His 'children' did not derive from such brands of Edward's conjuration. Their coming, their going, their pure static existence, were mysteries to him. He dreamed (or he blamed dreaming) that he performed surgical operations on them - a fact that might have gone a long way to explaining, for one thing, Matilda's parlous physical state. Unlike her disfigured bedroom, some parts of her body were not open to view: so to that extent Edward's butchering remained a dark secret: only later to be discovered should there still remain an element of tenability as a human body following her death when, no doubt, a crafty coroner would begin to smell a rat. A tiny rat.

The House that Jack Built seemed taller than its own height, because all the woodeny rooms were so very very small. He had built it for someone Else. For Tom. He melted into mutter. Prayer. Crossed doll-bones. He tilted back and forth on the ratcheting roof, a horsewhip in his hand, watching hooded figures tug kites from the darkening sky upon the rock-racked horizon. Tom, he knew, enjoyed dressing up in pocket frocks - because he only had one leg left. Like Ben Gunn. Or was it Long John Silver? Having left his left leg between the spinning spokes of a biker's wheel. Numbskull. Tom Thumbskull.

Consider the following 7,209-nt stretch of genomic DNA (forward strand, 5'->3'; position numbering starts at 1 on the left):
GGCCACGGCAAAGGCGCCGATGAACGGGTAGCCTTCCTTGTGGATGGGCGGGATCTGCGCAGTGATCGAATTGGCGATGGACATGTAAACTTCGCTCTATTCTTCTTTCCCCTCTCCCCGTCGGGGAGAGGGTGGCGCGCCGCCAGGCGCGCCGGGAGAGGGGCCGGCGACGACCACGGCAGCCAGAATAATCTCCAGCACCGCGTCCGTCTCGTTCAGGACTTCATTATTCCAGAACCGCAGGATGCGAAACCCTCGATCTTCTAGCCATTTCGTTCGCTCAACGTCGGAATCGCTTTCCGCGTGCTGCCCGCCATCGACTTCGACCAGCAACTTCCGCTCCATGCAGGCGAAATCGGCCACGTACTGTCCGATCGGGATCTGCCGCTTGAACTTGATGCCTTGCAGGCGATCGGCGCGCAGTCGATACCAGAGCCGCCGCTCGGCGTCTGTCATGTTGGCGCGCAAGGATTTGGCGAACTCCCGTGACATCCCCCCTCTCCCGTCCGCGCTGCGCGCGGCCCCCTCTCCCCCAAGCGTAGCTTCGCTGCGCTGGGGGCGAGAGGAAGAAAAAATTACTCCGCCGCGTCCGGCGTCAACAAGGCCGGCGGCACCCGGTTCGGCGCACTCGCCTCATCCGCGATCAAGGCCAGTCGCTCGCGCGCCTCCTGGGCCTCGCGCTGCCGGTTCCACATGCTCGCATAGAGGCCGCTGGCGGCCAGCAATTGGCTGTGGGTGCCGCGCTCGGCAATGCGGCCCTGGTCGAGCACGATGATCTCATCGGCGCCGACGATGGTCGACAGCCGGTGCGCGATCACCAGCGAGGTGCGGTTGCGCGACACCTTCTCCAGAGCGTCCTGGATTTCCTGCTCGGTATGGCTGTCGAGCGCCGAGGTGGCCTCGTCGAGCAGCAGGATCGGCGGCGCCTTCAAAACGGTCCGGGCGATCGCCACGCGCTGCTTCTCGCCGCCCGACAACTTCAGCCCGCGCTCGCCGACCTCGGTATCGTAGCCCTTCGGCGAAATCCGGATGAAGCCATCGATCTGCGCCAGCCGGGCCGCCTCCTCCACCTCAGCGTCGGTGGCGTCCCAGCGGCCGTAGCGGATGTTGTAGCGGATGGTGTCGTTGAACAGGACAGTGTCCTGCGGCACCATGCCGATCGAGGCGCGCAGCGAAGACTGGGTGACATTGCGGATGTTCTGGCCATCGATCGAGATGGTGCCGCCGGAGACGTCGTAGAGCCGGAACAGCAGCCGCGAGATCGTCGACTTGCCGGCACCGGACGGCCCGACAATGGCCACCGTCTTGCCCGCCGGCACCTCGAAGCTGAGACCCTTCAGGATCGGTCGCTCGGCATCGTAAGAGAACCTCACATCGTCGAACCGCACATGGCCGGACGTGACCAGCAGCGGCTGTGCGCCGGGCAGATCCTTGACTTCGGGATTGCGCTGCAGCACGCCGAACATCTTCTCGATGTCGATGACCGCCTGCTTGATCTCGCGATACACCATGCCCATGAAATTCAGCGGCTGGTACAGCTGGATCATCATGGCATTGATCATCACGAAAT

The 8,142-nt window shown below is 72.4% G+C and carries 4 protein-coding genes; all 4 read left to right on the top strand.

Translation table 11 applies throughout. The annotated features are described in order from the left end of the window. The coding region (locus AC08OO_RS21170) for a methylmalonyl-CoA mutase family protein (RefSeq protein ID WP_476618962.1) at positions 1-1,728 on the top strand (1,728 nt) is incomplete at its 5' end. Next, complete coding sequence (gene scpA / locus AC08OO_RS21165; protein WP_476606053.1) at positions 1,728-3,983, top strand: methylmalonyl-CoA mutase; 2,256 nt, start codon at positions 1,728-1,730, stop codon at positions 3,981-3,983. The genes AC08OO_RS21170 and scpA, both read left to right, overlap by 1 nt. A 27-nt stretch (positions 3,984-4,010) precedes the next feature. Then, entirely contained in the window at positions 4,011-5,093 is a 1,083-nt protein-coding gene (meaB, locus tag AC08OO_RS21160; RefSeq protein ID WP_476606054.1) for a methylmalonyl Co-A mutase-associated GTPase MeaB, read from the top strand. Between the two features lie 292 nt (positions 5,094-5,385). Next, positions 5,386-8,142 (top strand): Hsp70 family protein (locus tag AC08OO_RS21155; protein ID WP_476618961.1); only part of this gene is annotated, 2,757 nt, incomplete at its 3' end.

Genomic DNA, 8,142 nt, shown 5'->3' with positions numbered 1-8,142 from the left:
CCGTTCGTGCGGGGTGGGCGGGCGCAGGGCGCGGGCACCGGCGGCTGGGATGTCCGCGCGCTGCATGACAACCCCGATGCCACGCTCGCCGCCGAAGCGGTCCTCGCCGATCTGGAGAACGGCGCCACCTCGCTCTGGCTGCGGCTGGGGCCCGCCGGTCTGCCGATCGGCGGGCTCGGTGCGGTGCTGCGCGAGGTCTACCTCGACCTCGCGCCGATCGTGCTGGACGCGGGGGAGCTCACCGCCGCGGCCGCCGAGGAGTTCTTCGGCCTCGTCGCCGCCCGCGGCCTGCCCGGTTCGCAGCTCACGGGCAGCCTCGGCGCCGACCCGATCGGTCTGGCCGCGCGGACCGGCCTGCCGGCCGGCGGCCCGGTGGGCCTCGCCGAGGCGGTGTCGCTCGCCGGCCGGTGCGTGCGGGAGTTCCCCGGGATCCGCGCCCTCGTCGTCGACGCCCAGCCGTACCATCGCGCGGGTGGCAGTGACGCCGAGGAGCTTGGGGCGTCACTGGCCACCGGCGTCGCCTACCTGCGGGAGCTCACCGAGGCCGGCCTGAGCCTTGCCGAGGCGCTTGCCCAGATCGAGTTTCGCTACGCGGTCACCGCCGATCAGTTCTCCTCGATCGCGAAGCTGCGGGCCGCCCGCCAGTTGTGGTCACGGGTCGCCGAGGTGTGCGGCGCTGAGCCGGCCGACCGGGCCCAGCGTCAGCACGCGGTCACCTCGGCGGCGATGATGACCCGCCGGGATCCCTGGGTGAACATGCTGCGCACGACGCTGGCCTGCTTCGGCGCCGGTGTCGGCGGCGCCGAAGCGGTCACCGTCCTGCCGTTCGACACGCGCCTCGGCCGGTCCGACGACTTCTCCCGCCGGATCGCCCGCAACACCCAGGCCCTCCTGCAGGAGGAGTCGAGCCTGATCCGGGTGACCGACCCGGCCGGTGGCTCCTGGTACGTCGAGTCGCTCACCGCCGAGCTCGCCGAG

(published ‘Weirdmonger’s Tales’ Wyrd Press 1994)

Saturday, October 23, 2004

Ribbons of Reality

All those lessons back on Farnsworth Planet were now next to useless. To be a human being, they told him, you had to get up on your hind legs, wear an expression that denied your real thoughts and utter nothing but non-sequiturs.

Now, all that was out of the window, along with the good intentions which, as an alien, he had earned here in a brain fundamentally ill-designed, as it turned out, for Earthly living.